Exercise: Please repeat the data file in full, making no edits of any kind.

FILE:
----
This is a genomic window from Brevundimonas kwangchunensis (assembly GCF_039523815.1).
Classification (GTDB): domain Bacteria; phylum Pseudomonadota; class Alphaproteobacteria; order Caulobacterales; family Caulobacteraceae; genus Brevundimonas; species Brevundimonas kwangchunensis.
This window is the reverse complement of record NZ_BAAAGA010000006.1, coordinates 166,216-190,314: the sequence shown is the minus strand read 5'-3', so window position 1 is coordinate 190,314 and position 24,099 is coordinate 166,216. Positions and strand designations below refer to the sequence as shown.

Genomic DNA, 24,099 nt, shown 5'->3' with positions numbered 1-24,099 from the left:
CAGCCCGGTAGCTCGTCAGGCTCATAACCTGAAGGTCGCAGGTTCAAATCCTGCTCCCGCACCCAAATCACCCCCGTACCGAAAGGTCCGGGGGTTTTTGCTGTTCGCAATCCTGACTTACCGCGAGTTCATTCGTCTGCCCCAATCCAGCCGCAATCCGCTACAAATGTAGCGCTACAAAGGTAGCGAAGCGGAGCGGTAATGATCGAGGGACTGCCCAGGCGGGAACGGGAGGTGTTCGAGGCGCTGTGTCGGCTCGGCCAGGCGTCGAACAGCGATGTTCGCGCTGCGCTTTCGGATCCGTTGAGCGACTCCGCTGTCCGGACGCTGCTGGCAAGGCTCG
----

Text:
This is a genomic window from Brevundimonas kwangchunensis (assembly GCF_039523815.1).
Classification (GTDB): domain Bacteria; phylum Pseudomonadota; class Alphaproteobacteria; order Caulobacterales; family Caulobacteraceae; genus Brevundimonas; species Brevundimonas kwangchunensis.
This window is the reverse complement of record NZ_BAAAGA010000006.1, coordinates 166,216-190,314: the sequence shown is the minus strand read 5'-3', so window position 1 is coordinate 190,314 and position 24,099 is coordinate 166,216. Positions and strand designations below refer to the sequence as shown.

Genomic DNA, 24,099 nt, shown 5'->3' with positions numbered 1-24,099 from the left:
CAGCCCGGTAGCTCGTCAGGCTCATAACCTGAAGGTCGCAGGTTCAAATCCTGCTCCCGCACCCAAATCACCCCCGTACCGAAAGGTCCGGGGGTTTTTGCTGTTCGCAATCCTGACTTACCGCGAGTTCATTCGTCTGCCCCAATCCAGCCGCAATCCGCTACAAATGTAGCGCTACAAAGGTAGCGAAGCGGAGCGGTAATGATCGAGGGACTGCCCAGGCGGGAACGGGAGGTGTTCGAGGCGCTGTGTCGGCTCGGCCAGGCGTCGAACAGCGATGTTCGCGCTGCGCTTTCGGATCCGTTGAGCGACTCCGCTGTCCGGACGCTGCTGGCAAGGCTCG